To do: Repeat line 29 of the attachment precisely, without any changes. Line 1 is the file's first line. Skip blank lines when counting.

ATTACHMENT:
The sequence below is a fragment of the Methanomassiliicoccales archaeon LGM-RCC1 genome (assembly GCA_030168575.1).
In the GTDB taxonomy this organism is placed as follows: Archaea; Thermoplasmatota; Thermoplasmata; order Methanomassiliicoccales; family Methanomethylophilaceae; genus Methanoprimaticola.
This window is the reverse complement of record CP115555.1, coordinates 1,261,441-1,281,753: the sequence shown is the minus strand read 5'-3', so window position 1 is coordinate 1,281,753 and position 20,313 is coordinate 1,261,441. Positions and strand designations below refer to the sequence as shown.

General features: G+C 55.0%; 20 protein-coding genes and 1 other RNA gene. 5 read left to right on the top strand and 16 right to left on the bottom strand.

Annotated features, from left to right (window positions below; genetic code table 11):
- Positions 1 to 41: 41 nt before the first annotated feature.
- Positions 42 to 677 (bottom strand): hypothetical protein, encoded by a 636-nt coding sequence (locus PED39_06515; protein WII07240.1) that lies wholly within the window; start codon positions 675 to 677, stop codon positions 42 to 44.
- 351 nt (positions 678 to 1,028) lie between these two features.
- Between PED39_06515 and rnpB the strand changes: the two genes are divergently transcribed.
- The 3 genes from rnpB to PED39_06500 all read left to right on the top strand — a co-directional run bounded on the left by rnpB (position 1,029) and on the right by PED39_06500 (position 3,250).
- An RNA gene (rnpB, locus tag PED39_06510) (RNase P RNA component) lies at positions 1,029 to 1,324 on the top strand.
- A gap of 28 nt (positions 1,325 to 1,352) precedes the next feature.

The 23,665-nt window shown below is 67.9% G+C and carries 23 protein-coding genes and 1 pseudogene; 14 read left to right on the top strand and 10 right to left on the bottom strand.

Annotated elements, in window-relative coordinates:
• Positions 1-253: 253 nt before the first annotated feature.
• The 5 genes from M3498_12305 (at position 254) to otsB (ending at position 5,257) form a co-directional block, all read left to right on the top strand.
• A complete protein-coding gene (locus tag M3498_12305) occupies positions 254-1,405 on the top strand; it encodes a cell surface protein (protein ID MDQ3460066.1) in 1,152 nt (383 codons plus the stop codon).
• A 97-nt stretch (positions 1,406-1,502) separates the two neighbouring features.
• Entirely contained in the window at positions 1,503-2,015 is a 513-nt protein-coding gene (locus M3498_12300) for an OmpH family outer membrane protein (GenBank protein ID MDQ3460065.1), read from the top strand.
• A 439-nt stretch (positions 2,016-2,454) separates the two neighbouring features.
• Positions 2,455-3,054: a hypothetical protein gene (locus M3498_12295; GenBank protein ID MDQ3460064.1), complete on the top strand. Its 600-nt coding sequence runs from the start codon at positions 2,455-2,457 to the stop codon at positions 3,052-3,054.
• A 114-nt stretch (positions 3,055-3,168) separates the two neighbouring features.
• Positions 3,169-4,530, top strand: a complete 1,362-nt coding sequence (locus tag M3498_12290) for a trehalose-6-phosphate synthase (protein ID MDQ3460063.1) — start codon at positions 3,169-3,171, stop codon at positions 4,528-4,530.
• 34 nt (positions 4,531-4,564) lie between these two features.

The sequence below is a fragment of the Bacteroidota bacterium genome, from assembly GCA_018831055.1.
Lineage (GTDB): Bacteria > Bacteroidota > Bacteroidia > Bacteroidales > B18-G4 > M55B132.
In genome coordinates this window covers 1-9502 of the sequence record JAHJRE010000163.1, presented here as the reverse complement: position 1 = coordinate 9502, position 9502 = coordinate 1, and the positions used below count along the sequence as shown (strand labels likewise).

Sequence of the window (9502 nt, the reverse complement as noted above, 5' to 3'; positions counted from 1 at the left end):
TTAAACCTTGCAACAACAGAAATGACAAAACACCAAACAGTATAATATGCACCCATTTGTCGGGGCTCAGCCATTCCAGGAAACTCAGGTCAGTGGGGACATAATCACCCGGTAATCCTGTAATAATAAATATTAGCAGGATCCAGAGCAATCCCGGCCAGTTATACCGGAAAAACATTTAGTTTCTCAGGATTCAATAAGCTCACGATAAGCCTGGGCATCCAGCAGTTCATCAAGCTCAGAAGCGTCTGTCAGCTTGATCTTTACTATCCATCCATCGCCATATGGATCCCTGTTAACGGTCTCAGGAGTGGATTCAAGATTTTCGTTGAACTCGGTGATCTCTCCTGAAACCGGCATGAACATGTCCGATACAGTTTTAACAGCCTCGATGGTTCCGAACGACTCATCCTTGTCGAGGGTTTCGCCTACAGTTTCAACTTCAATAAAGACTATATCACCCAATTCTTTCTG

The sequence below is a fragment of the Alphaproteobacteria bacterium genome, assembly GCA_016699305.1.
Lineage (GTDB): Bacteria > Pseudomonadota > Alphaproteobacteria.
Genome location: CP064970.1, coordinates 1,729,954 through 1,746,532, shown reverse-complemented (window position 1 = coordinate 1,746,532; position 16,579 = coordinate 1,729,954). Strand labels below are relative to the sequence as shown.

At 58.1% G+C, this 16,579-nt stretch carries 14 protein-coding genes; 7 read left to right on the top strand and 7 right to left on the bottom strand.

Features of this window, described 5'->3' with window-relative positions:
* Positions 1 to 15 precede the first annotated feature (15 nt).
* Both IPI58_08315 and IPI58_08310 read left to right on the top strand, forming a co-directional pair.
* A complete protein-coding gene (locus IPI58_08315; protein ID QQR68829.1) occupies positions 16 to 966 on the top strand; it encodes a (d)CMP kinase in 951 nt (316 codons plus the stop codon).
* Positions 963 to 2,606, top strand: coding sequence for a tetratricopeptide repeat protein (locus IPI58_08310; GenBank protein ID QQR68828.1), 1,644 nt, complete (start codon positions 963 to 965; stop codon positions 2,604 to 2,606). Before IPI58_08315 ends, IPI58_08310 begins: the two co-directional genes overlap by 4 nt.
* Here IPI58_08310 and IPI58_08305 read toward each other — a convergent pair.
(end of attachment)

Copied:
TTAAACCTTGCAACAACAGAAATGACAAAACACCAAACAGTATAATATGCACCCATTTGTCGGGGCTCAGCCATTCCAGGAAACTCAGGTCAGTGGGGACATAATCACCCGGTAATCCTGTAATAATAAATATTAGCAGGATCCAGAGCAATCCCGGCCAGTTATACCGGAAAAACATTTAGTTTCTCAGGATTCAATAAGCTCACGATAAGCCTGGGCATCCAGCAGTTCATCAAGCTCAGAAGCGTCTGTCAGCTTGATCTTTACTATCCATCCATCGCCATATGGATCCCTGTTAACGGTCTCAGGAGTGGATTCAAGATTTTCGTTGAACTCGGTGATCTCTCCTGAAACCGGCATGAACATGTCCGATACAGTTTTAACAGCCTCGATGGTTCCGAACGACTCATCCTTGTCGAGGGTTTCGCCTACAGTTTCAACTTCAATAAAGACTATATCACCCAATTCTTTCTG